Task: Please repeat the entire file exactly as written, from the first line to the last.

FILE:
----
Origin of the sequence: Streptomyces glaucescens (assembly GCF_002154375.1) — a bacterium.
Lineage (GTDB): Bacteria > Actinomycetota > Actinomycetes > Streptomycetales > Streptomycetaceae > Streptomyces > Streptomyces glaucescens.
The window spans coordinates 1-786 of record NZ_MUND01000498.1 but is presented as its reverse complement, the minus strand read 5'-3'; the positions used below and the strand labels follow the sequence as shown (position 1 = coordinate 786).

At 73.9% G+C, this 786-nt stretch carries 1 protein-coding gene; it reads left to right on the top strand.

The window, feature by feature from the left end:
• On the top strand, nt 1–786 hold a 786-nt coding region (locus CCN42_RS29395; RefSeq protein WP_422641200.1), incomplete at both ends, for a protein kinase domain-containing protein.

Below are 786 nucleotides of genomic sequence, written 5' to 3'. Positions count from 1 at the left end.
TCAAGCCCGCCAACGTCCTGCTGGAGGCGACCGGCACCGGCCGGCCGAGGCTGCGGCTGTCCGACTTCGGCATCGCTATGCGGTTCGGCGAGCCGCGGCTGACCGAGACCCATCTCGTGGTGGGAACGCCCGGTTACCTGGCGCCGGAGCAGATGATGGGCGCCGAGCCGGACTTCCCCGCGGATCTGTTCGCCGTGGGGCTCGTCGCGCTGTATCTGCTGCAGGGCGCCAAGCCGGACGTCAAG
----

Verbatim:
Origin of the sequence: Streptomyces glaucescens (assembly GCF_002154375.1) — a bacterium.
Lineage (GTDB): Bacteria > Actinomycetota > Actinomycetes > Streptomycetales > Streptomycetaceae > Streptomyces > Streptomyces glaucescens.
The window spans coordinates 1-786 of record NZ_MUND01000498.1 but is presented as its reverse complement, the minus strand read 5'-3'; the positions used below and the strand labels follow the sequence as shown (position 1 = coordinate 786).

At 73.9% G+C, this 786-nt stretch carries 1 protein-coding gene; it reads left to right on the top strand.

The window, feature by feature from the left end:
• On the top strand, nt 1–786 hold a 786-nt coding region (locus CCN42_RS29395; RefSeq protein WP_422641200.1), incomplete at both ends, for a protein kinase domain-containing protein.

Below are 786 nucleotides of genomic sequence, written 5' to 3'. Positions count from 1 at the left end.
TCAAGCCCGCCAACGTCCTGCTGGAGGCGACCGGCACCGGCCGGCCGAGGCTGCGGCTGTCCGACTTCGGCATCGCTATGCGGTTCGGCGAGCCGCGGCTGACCGAGACCCATCTCGTGGTGGGAACGCCCGGTTACCTGGCGCCGGAGCAGATGATGGGCGCCGAGCCGGACTTCCCCGCGGATCTGTTCGCCGTGGGGCTCGTCGCGCTGTATCTGCTGCAGGGCGCCAAGCCGGACGTCAAG